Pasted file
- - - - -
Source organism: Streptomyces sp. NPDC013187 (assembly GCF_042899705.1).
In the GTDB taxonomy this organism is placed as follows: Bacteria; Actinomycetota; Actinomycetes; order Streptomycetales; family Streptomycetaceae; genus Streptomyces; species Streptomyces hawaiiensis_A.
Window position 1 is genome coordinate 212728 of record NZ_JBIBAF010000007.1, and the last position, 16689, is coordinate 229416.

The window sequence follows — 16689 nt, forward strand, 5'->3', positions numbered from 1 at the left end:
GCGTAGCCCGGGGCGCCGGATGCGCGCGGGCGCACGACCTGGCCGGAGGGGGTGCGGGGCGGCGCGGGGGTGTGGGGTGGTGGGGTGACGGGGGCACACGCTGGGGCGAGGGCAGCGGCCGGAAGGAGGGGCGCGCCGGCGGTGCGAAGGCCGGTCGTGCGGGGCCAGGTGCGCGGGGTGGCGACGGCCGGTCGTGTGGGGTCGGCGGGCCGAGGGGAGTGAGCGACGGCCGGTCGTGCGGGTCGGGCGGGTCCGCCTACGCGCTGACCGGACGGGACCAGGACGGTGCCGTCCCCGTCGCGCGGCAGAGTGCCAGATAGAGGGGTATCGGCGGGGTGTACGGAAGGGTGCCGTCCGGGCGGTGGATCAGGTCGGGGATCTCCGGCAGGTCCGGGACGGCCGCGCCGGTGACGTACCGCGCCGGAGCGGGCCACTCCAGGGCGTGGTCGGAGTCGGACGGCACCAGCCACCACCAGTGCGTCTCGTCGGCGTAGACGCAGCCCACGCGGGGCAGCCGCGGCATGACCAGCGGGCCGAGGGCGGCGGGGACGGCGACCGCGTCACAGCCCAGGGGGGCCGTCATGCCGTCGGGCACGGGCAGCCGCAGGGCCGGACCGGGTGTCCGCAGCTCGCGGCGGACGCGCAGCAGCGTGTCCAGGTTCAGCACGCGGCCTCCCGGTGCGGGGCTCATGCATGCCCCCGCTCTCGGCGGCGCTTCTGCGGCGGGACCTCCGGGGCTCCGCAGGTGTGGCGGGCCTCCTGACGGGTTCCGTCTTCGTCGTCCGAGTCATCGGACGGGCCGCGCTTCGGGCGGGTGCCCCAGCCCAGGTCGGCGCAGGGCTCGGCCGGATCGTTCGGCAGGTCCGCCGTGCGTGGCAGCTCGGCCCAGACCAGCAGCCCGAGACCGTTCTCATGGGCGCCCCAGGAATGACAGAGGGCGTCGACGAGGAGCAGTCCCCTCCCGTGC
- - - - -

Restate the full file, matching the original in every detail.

Source organism: Streptomyces sp. NPDC013187 (assembly GCF_042899705.1).
In the GTDB taxonomy this organism is placed as follows: Bacteria; Actinomycetota; Actinomycetes; order Streptomycetales; family Streptomycetaceae; genus Streptomyces; species Streptomyces hawaiiensis_A.
Window position 1 is genome coordinate 212728 of record NZ_JBIBAF010000007.1, and the last position, 16689, is coordinate 229416.

The window sequence follows — 16689 nt, forward strand, 5'->3', positions numbered from 1 at the left end:
GCGTAGCCCGGGGCGCCGGATGCGCGCGGGCGCACGACCTGGCCGGAGGGGGTGCGGGGCGGCGCGGGGGTGTGGGGTGGTGGGGTGACGGGGGCACACGCTGGGGCGAGGGCAGCGGCCGGAAGGAGGGGCGCGCCGGCGGTGCGAAGGCCGGTCGTGCGGGGCCAGGTGCGCGGGGTGGCGACGGCCGGTCGTGTGGGGTCGGCGGGCCGAGGGGAGTGAGCGACGGCCGGTCGTGCGGGTCGGGCGGGTCCGCCTACGCGCTGACCGGACGGGACCAGGACGGTGCCGTCCCCGTCGCGCGGCAGAGTGCCAGATAGAGGGGTATCGGCGGGGTGTACGGAAGGGTGCCGTCCGGGCGGTGGATCAGGTCGGGGATCTCCGGCAGGTCCGGGACGGCCGCGCCGGTGACGTACCGCGCCGGAGCGGGCCACTCCAGGGCGTGGTCGGAGTCGGACGGCACCAGCCACCACCAGTGCGTCTCGTCGGCGTAGACGCAGCCCACGCGGGGCAGCCGCGGCATGACCAGCGGGCCGAGGGCGGCGGGGACGGCGACCGCGTCACAGCCCAGGGGGGCCGTCATGCCGTCGGGCACGGGCAGCCGCAGGGCCGGACCGGGTGTCCGCAGCTCGCGGCGGACGCGCAGCAGCGTGTCCAGGTTCAGCACGCGGCCTCCCGGTGCGGGGCTCATGCATGCCCCCGCTCTCGGCGGCGCTTCTGCGGCGGGACCTCCGGGGCTCCGCAGGTGTGGCGGGCCTCCTGACGGGTTCCGTCTTCGTCGTCCGAGTCATCGGACGGGCCGCGCTTCGGGCGGGTGCCCCAGCCCAGGTCGGCGCAGGGCTCGGCCGGATCGTTCGGCAGGTCCGCCGTGCGTGGCAGCTCGGCCCAGACCAGCAGCCCGAGACCGTTCTCATGGGCGCCCCAGGAATGACAGAGGGCGTCGACGAGGAGCAGTCCCCTCCCGTGC